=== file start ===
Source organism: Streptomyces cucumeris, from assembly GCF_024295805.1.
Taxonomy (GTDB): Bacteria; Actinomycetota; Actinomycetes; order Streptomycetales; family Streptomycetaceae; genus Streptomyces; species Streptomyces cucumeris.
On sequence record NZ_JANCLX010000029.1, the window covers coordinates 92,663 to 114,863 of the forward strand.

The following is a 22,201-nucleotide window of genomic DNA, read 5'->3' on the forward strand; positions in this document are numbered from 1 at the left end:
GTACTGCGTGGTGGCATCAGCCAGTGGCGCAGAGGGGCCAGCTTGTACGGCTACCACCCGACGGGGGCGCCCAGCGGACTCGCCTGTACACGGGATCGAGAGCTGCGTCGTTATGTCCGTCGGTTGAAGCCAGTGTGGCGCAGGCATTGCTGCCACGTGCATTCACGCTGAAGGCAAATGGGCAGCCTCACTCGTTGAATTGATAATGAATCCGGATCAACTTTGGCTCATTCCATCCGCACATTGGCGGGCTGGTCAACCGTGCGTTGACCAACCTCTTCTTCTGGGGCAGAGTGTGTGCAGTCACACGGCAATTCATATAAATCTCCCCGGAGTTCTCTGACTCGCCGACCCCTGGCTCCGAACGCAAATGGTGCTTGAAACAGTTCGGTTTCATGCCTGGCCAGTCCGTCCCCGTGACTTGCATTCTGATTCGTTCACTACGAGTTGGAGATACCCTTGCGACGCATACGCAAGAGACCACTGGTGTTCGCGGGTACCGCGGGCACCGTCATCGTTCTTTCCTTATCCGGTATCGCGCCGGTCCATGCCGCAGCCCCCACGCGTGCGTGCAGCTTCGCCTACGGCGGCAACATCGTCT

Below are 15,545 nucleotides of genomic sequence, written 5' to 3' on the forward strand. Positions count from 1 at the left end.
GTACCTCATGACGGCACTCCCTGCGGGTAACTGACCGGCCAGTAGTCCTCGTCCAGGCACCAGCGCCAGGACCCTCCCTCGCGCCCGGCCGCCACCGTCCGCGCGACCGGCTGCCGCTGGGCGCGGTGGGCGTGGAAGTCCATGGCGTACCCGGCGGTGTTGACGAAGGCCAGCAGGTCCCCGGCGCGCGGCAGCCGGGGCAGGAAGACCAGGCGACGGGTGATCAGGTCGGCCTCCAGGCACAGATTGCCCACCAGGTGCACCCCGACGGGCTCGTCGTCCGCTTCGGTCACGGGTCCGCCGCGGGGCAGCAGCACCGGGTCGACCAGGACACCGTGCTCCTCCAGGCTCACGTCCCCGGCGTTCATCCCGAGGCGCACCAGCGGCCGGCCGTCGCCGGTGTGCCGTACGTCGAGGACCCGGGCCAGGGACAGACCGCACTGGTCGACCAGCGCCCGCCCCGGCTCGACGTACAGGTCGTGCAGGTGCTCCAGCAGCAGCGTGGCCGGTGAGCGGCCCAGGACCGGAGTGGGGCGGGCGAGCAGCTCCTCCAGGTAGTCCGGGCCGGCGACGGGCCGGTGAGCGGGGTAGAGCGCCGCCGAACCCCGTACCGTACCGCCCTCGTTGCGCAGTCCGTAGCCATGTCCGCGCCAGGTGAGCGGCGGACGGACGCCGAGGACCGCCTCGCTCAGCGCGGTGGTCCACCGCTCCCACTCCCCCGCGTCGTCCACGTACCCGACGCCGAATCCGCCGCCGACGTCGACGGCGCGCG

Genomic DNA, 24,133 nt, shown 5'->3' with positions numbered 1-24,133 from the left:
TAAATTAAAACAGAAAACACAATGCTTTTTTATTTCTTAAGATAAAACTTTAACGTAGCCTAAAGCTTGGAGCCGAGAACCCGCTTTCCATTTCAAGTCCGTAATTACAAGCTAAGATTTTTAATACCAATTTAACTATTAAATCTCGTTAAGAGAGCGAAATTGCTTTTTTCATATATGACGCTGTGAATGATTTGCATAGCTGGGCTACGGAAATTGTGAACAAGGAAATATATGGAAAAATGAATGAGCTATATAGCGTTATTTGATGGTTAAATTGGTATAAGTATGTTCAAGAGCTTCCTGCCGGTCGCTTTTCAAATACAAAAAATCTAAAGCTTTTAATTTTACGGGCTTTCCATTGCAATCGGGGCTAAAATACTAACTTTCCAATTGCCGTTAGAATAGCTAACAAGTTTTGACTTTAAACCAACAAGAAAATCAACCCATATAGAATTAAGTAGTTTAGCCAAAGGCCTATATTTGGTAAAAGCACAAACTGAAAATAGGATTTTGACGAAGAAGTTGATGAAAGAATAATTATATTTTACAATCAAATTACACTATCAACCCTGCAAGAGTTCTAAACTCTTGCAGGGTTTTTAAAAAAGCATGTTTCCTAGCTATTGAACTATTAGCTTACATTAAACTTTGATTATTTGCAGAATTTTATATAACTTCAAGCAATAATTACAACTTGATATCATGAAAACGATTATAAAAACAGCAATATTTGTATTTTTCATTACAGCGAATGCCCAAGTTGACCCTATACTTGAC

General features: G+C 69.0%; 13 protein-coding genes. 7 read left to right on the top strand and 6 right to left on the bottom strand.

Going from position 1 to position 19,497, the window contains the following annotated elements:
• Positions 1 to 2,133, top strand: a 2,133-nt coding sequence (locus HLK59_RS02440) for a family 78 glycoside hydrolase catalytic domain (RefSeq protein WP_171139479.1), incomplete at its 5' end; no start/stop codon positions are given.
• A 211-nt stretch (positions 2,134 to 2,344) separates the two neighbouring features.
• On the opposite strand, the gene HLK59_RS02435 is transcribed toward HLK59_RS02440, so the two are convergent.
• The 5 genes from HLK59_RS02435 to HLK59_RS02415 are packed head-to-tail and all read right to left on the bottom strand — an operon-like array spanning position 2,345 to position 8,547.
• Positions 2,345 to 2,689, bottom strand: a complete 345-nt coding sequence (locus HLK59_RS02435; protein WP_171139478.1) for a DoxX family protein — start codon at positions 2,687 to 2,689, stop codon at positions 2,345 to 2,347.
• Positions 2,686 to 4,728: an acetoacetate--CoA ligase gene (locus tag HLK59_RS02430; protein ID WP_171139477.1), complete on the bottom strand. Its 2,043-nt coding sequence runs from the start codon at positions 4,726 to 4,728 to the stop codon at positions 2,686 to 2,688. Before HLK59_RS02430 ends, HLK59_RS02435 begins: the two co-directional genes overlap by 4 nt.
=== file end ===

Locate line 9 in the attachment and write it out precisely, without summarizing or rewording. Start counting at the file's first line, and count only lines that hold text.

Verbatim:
TAAATTAAAACAGAAAACACAATGCTTTTTTATTTCTTAAGATAAAACTTTAACGTAGCCTAAAGCTTGGAGCCGAGAACCCGCTTTCCATTTCAAGTCCGTAATTACAAGCTAAGATTTTTAATACCAATTTAACTATTAAATCTCGTTAAGAGAGCGAAATTGCTTTTTTCATATATGACGCTGTGAATGATTTGCATAGCTGGGCTACGGAAATTGTGAACAAGGAAATATATGGAAAAATGAATGAGCTATATAGCGTTATTTGATGGTTAAATTGGTATAAGTATGTTCAAGAGCTTCCTGCCGGTCGCTTTTCAAATACAAAAAATCTAAAGCTTTTAATTTTACGGGCTTTCCATTGCAATCGGGGCTAAAATACTAACTTTCCAATTGCCGTTAGAATAGCTAACAAGTTTTGACTTTAAACCAACAAGAAAATCAACCCATATAGAATTAAGTAGTTTAGCCAAAGGCCTATATTTGGTAAAAGCACAAACTGAAAATAGGATTTTGACGAAGAAGTTGATGAAAGAATAATTATATTTTACAATCAAATTACACTATCAACCCTGCAAGAGTTCTAAACTCTTGCAGGGTTTTTAAAAAAGCATGTTTCCTAGCTATTGAACTATTAGCTTACATTAAACTTTGATTATTTGCAGAATTTTATATAACTTCAAGCAATAATTACAACTTGATATCATGAAAACGATTATAAAAACAGCAATATTTGTATTTTTCATTACAGCGAATGCCCAAGTTGACCCTATACTTGAC